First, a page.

After Punjab National Bank fraud, RBI stops use of Letters of Undertakings for trade credit finance

The RBI said the decision to discontinue the practice of LoUs and Letters of Comfort for trade finance comes into force with immediate effect.

Published: 13th March 2018 07:10 PM  |   Last Updated: 14th March 2018 04:08 AM   |  A+A-

A Reserve Bank of India (RBI) logo is seen at the entrance gate of its headquarters in Mumbai. | REUTERS

The Reserve Bank of India (Photo | Reuters)

By Express News Service

MUMBAI: A month after the $2-billion PNB fraud surfaced, the Reserve Bank of India (RBI) seems to have run out of road. In an unexpected move on Tuesday, it discontinued issuance of Letters of Understanding (LoUs) for imports into India with immediate effect.

Existing LoUs will be honoured, while letters of credit and bank guarantees may continue to be issued subject to compliance with norms.

The move scrapping LoUs – a direct fallout of the PNB fraud – jackknifes between a kneejerk reaction by RBI and the sector’s inability to fix the flaws that are beyond repair.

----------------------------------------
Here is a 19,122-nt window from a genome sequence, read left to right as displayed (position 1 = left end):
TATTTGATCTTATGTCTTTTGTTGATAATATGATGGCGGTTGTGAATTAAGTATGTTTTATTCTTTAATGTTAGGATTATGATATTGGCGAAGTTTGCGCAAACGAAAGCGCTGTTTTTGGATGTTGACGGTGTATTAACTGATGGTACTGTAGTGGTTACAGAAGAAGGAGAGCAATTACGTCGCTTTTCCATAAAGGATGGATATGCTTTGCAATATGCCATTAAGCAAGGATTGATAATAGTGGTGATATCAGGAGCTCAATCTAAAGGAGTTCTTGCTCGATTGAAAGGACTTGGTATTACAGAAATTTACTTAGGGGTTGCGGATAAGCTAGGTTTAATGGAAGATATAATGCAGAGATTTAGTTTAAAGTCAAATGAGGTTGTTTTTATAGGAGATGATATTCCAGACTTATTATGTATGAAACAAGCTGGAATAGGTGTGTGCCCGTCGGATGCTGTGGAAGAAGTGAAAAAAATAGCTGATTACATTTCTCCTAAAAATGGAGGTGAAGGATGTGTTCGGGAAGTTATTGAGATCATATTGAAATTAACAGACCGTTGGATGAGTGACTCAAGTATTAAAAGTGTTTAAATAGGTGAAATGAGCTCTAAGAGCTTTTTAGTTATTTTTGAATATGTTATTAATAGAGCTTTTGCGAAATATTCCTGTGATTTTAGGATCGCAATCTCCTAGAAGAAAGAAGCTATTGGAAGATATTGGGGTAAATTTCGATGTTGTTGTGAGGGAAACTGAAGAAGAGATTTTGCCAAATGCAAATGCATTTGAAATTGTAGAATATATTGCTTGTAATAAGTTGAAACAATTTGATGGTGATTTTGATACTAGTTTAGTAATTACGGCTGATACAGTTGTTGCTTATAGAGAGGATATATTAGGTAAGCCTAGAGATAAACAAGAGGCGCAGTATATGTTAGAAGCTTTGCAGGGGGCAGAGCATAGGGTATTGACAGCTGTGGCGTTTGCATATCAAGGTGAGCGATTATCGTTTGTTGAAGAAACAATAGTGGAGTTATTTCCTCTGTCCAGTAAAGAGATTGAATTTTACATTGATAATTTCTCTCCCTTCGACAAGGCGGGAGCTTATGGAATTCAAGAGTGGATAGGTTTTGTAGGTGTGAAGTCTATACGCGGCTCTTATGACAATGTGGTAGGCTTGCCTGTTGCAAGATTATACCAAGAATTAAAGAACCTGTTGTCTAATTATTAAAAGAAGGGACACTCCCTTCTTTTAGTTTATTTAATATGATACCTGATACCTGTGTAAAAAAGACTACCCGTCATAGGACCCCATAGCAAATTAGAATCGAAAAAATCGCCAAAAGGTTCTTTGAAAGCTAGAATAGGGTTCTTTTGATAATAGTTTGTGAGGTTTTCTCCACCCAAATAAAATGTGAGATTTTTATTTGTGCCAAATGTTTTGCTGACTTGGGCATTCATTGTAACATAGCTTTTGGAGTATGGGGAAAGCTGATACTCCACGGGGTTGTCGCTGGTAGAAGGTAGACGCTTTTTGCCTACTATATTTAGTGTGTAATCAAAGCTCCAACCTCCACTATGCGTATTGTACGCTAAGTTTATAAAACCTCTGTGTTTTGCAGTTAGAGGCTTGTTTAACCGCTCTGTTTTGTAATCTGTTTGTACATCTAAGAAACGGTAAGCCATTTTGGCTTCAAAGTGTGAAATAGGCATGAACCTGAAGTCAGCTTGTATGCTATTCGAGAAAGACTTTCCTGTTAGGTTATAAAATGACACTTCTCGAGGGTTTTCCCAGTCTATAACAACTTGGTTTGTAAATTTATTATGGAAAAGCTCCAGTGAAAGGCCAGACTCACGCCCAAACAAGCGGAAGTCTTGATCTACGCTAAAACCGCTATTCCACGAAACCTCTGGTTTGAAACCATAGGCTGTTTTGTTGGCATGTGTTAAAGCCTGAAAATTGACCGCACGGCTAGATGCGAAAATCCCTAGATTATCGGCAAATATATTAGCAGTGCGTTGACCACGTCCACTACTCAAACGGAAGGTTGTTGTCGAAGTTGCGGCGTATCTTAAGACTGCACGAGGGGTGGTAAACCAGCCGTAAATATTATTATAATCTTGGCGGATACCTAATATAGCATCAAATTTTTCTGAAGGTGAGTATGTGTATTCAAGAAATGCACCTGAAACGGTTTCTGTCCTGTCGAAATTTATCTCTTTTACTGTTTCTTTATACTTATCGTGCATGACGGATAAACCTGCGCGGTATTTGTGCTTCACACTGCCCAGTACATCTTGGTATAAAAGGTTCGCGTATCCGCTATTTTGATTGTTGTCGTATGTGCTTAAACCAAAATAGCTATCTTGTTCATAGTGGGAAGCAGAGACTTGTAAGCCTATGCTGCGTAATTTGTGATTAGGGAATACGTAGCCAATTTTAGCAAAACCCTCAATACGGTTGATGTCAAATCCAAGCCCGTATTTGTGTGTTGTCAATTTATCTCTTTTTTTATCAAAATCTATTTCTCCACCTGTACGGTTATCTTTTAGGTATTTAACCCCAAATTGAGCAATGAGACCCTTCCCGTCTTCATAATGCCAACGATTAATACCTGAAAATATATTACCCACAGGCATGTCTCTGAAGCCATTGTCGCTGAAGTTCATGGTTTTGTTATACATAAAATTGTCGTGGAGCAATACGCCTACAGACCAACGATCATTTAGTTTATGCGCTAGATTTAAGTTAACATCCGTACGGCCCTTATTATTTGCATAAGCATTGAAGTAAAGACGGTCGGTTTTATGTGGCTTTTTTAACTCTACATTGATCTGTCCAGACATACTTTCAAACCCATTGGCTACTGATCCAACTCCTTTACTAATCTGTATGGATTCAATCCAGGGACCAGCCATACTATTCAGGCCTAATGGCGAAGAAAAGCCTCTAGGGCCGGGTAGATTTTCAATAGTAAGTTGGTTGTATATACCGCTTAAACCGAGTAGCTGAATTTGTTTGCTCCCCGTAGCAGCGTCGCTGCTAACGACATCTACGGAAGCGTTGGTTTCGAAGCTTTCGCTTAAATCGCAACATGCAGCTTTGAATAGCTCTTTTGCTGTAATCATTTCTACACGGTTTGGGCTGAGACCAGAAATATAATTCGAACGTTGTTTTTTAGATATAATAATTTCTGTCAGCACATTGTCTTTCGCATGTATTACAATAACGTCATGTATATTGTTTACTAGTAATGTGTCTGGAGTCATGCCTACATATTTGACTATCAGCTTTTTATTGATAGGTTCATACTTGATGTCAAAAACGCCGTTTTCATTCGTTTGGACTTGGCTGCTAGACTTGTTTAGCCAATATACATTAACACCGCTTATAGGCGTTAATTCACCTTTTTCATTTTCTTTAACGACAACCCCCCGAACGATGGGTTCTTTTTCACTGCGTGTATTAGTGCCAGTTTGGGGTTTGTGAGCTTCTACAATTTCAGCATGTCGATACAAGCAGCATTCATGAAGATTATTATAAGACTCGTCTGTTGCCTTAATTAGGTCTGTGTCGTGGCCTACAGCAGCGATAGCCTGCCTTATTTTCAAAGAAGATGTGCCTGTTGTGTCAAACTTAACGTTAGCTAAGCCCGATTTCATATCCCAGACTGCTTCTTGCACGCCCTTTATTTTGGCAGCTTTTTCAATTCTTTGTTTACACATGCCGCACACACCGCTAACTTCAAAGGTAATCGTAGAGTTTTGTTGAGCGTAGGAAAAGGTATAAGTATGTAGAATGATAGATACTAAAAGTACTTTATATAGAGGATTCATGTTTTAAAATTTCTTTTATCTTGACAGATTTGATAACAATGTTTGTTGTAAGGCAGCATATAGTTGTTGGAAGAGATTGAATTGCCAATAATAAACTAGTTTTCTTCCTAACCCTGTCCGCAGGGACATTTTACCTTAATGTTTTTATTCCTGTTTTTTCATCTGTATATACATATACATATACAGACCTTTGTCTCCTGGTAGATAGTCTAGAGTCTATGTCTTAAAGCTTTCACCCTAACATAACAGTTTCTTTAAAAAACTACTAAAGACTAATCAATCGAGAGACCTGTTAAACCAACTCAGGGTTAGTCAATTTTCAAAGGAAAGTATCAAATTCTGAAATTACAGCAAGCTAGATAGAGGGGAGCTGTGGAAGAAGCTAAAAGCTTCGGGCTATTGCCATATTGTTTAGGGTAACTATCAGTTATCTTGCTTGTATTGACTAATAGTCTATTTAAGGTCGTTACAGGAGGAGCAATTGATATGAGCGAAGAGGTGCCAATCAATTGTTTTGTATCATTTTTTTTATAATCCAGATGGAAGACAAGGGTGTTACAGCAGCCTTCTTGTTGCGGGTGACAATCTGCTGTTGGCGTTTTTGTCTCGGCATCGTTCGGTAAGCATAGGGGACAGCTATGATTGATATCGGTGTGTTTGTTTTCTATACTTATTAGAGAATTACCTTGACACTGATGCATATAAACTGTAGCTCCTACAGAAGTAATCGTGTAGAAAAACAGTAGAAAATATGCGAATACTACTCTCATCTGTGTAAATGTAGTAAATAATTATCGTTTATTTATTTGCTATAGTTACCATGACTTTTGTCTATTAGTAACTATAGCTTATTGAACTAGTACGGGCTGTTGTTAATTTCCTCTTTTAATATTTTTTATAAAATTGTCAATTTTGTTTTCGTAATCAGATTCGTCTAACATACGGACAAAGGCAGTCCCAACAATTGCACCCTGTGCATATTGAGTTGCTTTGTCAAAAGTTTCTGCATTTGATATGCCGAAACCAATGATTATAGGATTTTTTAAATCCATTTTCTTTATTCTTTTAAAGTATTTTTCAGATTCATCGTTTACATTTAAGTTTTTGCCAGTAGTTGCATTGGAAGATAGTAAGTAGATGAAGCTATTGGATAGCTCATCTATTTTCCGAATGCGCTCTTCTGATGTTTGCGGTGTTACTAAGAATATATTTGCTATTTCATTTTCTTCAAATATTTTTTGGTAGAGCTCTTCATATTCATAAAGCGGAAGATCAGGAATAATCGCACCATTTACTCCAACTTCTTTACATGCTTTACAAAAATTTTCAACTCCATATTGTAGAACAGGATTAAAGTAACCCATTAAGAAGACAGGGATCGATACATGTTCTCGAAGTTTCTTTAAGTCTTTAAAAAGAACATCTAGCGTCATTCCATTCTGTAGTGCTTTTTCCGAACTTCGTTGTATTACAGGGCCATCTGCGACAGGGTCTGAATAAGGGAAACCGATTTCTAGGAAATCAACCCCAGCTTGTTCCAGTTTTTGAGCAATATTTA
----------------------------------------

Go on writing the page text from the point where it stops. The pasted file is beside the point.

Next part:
ALSO READ: Punjab National Bank's new disclosure of USD 145 million swells fraud amount beyond 2 billion, says Court document

Sources said it could impact inter-bank credit, increase rupee borrowings, and worsen balance sheets of both banks and firms dependent on imports, besides denting the credibility of the entire bank payment mechanism.

The extent of outstanding LoUs by all banks couldn’t be immediately ascertained as the central bank only recently sought this information from lenders. But, RBI’s slapdash move scrapping them altogether is perhaps indicative of the instrument’s underlying misuse. Finance Minister Arun Jaitley said in Parliament on Tuesday that Nirav Modi has obtained 1,213 LoUs in over 74 months from PNB.

LoUs – instruments where a bank allows customers to raise short-term foreign currency from its own or another bank’s foreign branch to repay offshore suppliers – were allegedly used by absconding jewellers Modi and Mehul Choksi to perpetrate the $2-billion PNB fraud in connivance with bank officials.

Banks are permitted to approve trade credits for imports into India up to $20 million per import transaction for up to one year for non-capital goods (except gold) and up to three years for capital goods. They have to furnish data quarterly to RBI.

Meanwhile, Reuters reported PNB disclosed additional exposure in Modi, Choksi fraud.

“In a court filing on Tuesday, police said PNB had filed a new complaint alleging it had been defrauded of an additional 9.42 billion rupees ($145 million) by the Gitanjali group of jewellery companies,” the report said.

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